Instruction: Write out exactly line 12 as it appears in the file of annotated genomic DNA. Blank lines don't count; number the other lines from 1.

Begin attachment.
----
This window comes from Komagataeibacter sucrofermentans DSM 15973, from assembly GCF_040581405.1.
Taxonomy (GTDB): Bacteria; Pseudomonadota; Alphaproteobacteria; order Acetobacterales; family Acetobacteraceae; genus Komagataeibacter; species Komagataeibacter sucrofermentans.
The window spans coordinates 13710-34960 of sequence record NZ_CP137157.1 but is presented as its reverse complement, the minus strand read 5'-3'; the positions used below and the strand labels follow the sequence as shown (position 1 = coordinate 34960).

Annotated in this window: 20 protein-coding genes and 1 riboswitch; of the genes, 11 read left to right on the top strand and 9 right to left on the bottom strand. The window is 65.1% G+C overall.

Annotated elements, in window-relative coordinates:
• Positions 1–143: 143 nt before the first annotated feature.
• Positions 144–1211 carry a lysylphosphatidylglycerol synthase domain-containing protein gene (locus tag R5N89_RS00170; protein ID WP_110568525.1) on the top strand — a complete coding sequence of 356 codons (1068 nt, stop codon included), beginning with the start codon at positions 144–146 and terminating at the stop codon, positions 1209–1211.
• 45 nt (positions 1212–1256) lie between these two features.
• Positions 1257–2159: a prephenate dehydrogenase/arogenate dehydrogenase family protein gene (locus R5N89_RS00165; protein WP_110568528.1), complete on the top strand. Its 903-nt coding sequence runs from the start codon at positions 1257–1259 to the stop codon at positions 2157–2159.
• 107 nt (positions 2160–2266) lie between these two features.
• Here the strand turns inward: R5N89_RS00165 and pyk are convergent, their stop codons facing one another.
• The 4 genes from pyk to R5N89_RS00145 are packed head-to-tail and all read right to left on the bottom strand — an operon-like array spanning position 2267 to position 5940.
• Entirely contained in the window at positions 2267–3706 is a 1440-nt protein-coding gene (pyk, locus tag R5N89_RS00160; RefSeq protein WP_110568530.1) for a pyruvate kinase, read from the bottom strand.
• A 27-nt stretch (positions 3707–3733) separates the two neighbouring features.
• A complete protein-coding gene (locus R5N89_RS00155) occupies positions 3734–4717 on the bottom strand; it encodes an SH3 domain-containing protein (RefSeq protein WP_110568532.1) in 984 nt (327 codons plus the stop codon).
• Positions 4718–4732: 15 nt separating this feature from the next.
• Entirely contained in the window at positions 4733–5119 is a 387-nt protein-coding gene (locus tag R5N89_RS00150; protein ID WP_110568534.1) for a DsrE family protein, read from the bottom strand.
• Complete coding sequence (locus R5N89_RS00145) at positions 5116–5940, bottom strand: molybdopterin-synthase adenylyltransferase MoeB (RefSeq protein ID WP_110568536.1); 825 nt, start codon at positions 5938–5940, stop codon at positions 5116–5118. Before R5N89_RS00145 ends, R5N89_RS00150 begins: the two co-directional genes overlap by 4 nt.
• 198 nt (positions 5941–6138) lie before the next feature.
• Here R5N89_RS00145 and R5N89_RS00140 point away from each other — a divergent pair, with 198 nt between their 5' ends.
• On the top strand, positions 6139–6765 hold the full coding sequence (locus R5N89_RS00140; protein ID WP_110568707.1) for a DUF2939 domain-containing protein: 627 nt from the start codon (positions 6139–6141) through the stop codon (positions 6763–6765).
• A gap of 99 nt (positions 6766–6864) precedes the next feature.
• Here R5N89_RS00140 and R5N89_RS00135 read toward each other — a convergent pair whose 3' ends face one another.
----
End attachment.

• The 4 genes from pyk to R5N89_RS00145 are packed head-to-tail and all read right to left on the bottom strand — an operon-like array spanning position 2267 to position 5940.